Language Selection

English French German Italian Portuguese Spanish

Robotic aid arrives in rush to rescue 7 from Russian sub

Filed under
Sci/Tech

U.S. and British planes carrying robotic undersea vehicles landed in Russia's far east Saturday to help rescue seven sailors trapped in a mini-submarine 600 feet below the Pacific.

Both the U.S. Navy and Britain's military sent so-called Super Scorpios, and workers labored to deploy the vehicles as concerns rose over how much oxygen remained for the seven trapped men.

The Scorpios and their equipment will have to be loaded aboard a vessel and taken to the stricken mini-sub's location.

Moscow asked for outside assistance within hours of news breaking about the sub's plight--a speedy request that was a marked change since the Kursk nuclear submarine disaster in 2000, when Russian officials waited until hope was all but exhausted. All 118 died aboard the Kursk.

The mini-sub snagged on an underwater antenna on Thursday and was the subject of desperate rescue efforts and widely varying estimates of how much oxygen remained on board.

The commander of the Russian Pacific Fleet, Adm. Viktor Fyodorov, said early Saturday that there was oxygen for "at least 18 hours," a distinctly less optimistic statement than his earlier assertion that the air would last into Monday. Later Saturday, however, news agencies quoted him as saying there was air for "more than 24 hours."

The confusion over the air supply darkly echoed the sinking of the Kursk almost exactly five years ago. That disaster shocked Russians and deeply embarrassed the country by demonstrating how Russia's once-mighty navy had deteriorated as funding dried up following the 1991 Soviet collapse.

The new crisis is also highly embarrassing for Russia, which will hold an unprecedented joint military exercise with China later this month, including the use of submarines to settle an imaginary conflict in a foreign land. In the exercise, Russia is to field a naval squadron and 17 long-haul aircraft.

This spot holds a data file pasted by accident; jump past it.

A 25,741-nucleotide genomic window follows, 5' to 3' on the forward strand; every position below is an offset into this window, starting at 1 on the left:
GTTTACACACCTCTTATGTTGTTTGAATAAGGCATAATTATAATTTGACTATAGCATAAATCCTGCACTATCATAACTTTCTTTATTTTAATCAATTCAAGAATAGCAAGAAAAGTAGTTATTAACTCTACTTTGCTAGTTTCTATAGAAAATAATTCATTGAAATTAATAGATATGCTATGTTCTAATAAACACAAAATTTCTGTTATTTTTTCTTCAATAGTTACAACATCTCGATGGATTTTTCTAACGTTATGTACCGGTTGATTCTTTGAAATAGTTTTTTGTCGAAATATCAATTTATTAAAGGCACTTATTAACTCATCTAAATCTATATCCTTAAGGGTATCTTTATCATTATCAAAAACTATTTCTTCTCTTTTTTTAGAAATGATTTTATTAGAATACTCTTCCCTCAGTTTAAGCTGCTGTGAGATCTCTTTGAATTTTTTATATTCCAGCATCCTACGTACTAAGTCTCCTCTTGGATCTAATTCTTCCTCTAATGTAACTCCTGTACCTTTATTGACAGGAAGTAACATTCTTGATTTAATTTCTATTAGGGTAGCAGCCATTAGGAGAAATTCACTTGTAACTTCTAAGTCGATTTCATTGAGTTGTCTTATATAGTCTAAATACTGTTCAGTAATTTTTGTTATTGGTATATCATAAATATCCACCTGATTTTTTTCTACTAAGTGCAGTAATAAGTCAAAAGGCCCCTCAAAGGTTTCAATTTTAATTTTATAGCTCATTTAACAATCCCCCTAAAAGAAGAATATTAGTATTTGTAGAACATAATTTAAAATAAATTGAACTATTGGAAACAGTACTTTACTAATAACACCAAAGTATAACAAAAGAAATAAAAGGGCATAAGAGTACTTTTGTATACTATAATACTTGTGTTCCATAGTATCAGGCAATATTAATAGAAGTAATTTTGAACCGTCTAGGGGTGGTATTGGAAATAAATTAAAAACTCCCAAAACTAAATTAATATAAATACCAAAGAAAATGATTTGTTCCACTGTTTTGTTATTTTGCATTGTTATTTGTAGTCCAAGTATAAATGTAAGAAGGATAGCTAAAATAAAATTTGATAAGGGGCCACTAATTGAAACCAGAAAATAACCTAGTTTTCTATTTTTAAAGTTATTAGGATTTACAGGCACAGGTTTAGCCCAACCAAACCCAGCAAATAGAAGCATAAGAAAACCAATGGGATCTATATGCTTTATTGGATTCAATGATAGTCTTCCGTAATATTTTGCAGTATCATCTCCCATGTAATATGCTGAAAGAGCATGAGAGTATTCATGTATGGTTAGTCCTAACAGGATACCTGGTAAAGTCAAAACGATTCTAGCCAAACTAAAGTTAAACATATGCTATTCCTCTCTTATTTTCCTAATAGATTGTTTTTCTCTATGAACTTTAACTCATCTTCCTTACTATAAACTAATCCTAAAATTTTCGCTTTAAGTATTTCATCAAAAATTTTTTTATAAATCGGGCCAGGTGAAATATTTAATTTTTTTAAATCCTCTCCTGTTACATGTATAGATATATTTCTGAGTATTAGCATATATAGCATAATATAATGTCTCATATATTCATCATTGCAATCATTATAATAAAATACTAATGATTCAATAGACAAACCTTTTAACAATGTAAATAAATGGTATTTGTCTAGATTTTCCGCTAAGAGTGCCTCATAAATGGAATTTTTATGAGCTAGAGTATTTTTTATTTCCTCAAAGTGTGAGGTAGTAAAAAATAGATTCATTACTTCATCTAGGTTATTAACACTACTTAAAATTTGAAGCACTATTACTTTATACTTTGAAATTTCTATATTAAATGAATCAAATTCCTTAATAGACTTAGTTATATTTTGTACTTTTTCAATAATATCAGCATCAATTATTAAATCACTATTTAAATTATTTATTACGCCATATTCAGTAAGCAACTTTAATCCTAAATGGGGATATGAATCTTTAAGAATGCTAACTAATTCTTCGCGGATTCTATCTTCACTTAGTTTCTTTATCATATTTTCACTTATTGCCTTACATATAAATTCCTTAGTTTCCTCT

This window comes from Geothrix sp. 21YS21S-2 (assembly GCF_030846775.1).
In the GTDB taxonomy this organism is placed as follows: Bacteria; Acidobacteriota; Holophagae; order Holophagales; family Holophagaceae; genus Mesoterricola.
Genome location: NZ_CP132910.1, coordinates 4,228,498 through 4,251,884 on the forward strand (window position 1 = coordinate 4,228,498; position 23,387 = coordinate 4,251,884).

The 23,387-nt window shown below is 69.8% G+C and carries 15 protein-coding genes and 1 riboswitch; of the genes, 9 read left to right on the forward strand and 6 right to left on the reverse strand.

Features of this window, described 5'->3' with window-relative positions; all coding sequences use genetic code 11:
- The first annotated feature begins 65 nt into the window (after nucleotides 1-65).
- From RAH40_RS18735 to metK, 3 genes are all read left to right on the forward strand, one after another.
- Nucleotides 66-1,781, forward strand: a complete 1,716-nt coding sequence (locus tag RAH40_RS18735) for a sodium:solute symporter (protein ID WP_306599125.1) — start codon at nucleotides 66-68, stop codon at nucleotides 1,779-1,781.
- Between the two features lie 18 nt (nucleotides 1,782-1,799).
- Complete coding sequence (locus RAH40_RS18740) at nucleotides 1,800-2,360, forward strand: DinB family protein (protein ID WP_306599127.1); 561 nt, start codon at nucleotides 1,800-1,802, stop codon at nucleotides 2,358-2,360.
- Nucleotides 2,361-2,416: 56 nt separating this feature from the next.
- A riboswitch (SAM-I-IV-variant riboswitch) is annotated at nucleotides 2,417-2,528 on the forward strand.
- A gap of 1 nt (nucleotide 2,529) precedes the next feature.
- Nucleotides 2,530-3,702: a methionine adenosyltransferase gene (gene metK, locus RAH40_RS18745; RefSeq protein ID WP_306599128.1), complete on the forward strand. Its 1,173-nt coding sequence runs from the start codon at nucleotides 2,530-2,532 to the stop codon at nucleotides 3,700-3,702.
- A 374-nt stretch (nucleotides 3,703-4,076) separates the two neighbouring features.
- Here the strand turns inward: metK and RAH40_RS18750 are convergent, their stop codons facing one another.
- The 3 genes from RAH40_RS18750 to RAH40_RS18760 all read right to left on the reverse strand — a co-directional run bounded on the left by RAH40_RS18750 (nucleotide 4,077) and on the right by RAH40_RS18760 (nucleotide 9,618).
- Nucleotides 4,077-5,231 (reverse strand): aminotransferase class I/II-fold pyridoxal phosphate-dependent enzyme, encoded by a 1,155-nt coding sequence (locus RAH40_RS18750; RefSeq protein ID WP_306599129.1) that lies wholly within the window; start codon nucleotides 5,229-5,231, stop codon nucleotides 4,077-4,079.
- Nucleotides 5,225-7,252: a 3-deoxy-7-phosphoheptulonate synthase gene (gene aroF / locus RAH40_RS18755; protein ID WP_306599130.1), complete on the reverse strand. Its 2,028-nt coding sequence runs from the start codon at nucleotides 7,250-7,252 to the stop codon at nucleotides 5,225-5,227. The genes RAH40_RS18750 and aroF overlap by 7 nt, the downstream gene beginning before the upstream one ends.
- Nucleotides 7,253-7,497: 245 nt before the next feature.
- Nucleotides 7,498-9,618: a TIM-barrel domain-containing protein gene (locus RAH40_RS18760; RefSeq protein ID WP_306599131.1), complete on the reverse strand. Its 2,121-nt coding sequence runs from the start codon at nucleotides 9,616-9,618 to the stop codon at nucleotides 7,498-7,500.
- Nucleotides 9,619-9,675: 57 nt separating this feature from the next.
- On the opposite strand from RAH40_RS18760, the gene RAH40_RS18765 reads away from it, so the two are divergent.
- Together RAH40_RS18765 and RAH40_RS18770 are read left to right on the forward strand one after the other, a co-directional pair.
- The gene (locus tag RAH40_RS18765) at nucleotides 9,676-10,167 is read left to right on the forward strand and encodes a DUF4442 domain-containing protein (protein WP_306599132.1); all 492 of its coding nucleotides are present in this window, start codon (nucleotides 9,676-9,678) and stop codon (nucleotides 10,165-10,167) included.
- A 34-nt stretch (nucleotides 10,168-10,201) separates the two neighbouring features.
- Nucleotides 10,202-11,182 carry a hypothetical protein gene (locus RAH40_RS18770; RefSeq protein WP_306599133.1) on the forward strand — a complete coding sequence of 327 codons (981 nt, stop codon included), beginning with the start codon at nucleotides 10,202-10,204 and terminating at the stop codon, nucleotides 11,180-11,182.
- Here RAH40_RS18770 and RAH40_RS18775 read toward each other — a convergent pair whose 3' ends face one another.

No comment from Putin

Navy spokesman Capt. Igor Dygalo told The Associated Press that rescuers had managed to move the sub about 60 yards toward shore with the help of a Russian remote vehicle that was transmitting pictures. Fyodotov, however, was quoted by Russian news agencies as saying that the process was taking too long and rescuers would try to attach a tow line.

The rescue effort underscores that promises by President Vladimir Putin to improve the navy's equipment have apparently had little effect. Authorities initially said a mini-sub would be sent to try to aid the stranded one, but the navy later said it was not equipped to go that deep.

Putin was criticized for his slow response to the Kursk crisis and reluctance to accept foreign assistance. By early Saturday, Putin had made no public comment on the latest sinking.

Too deep to escape

The sailors were in contact with authorities and were not hurt initially, Pacific Fleet spokesman Capt. Alexander Kosolapov said. Their mini-submarine was trapped in Beryozovaya Bay, about 45 miles south of Petropavlovsk-Kamchatsky, the capital of the peninsular region in Russia's far east.

The mini-sub, which became disabled after it was launched from a ship in a combat training exercise, was too deep to allow the sailors to swim to the surface on their own or for divers to reach it, Russian officials said.

Although the Russian navy reportedly ended its deep-sea diving training programs a decade ago because of funding shortages, it does have a device called the Kolokolchik, essentially an updated diving bell, that can be used for some underwater rescues.

However, the mini-sub lies so deep that the device apparently would be useless.

U.S. divers, presumably with better equipment, rushed to the scene to help if necessary. In Belle Chasse, La., a marine services company sent sophisticated deep sea diving suits and a diving crew on board a military plane.